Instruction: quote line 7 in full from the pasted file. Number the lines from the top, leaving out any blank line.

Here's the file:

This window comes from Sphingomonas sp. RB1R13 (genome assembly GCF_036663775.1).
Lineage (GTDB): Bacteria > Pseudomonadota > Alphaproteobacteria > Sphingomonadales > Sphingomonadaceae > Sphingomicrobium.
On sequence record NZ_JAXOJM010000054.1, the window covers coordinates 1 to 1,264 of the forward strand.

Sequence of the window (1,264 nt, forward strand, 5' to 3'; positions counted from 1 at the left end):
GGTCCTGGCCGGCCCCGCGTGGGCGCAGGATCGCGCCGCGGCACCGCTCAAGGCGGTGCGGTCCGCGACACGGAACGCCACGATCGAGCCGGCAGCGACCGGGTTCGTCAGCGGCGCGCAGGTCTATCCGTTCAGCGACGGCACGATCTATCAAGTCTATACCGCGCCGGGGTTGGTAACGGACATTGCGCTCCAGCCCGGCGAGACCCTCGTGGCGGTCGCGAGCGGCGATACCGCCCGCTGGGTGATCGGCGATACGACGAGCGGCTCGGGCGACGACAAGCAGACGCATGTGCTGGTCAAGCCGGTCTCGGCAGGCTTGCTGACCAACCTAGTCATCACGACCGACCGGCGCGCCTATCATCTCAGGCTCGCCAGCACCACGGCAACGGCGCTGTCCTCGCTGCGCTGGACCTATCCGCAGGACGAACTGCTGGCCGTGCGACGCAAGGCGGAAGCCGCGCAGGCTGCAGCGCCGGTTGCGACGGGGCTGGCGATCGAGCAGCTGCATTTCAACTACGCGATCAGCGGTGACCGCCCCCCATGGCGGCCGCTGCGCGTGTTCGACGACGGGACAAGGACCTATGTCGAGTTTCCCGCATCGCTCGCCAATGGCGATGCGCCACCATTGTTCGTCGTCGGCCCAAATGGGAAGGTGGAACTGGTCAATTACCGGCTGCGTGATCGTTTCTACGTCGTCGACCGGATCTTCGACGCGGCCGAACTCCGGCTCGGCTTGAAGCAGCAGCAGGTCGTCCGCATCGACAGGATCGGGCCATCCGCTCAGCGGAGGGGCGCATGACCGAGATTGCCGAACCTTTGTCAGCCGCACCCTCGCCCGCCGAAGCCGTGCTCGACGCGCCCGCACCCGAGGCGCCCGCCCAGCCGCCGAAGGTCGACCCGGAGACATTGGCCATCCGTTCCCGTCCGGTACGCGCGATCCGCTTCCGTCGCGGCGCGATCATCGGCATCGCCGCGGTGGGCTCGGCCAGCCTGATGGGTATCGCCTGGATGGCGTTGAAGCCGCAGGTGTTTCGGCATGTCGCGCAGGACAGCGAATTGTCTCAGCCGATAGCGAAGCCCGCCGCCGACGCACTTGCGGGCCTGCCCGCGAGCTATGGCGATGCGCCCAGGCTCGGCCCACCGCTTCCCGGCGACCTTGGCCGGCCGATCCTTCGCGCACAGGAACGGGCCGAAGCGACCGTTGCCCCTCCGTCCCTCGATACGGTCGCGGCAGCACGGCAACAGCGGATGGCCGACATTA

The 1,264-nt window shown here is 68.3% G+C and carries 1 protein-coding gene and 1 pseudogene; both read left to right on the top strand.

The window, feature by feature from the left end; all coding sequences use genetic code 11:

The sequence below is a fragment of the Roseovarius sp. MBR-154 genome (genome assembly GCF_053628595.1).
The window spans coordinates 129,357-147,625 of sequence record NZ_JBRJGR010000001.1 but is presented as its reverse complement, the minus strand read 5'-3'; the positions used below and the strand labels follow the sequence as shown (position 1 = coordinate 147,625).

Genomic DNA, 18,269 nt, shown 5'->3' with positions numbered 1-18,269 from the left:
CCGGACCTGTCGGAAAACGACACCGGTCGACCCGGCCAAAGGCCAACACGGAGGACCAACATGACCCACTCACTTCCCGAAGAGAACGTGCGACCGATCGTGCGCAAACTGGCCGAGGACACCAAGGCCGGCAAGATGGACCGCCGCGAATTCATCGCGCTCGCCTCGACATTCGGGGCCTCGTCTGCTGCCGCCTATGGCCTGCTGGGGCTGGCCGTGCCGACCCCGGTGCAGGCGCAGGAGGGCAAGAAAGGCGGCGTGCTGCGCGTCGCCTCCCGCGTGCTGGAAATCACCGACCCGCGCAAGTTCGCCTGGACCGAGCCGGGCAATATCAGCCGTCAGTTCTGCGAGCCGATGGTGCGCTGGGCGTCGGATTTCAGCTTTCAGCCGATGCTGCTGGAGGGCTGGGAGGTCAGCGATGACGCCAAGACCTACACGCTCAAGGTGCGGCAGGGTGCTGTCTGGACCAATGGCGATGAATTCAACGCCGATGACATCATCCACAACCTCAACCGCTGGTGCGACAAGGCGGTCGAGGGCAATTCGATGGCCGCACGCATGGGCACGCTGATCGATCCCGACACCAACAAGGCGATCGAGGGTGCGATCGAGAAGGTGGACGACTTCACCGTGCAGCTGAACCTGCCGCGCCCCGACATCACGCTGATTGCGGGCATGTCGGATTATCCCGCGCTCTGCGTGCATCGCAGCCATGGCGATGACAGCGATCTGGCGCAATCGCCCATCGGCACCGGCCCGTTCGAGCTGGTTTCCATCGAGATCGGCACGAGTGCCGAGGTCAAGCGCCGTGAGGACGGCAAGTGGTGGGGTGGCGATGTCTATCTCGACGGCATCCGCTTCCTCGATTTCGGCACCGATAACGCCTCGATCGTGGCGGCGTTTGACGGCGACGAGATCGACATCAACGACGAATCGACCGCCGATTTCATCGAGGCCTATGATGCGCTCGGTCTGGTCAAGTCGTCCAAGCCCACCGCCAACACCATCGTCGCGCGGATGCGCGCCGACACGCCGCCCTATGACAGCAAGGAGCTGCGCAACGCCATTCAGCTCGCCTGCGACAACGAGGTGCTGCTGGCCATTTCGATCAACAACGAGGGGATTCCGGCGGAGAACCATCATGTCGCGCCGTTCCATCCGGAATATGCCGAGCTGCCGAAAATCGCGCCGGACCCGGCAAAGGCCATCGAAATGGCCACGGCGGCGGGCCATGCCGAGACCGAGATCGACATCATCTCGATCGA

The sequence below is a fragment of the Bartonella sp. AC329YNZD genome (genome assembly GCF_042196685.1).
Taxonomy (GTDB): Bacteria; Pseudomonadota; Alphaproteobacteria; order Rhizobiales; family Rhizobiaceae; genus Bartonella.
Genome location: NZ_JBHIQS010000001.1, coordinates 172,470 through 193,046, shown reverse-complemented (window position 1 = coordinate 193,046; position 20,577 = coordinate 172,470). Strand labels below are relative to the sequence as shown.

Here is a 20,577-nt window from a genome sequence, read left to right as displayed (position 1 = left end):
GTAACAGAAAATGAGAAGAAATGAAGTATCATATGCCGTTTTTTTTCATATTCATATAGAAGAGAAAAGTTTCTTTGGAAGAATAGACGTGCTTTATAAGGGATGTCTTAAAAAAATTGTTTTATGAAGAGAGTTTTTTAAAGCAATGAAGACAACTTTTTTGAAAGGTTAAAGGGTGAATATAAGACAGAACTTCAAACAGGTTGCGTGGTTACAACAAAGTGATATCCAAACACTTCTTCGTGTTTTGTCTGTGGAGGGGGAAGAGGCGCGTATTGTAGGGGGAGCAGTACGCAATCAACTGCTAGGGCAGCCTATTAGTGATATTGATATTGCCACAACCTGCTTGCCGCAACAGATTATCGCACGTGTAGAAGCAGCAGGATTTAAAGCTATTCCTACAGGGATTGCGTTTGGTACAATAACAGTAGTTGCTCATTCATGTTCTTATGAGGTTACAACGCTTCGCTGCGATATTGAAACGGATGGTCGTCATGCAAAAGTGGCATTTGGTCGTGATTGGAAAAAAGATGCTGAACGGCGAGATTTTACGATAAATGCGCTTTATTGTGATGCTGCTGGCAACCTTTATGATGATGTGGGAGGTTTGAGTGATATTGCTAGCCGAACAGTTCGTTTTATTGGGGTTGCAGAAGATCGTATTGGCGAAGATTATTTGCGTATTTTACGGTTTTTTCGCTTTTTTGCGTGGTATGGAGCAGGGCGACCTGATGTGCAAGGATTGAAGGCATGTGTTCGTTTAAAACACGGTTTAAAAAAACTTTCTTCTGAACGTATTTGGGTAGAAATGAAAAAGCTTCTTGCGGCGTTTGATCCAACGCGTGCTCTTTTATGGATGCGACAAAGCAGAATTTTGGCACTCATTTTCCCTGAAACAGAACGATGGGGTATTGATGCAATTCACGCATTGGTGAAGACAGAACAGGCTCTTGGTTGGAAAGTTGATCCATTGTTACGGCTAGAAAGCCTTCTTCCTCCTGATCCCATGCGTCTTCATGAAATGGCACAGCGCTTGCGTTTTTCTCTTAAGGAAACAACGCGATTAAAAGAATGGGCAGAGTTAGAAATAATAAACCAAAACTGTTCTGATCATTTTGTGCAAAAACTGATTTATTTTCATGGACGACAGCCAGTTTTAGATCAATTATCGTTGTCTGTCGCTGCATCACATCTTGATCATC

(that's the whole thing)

The window, feature by feature from the left end; all coding sequences use genetic code 11: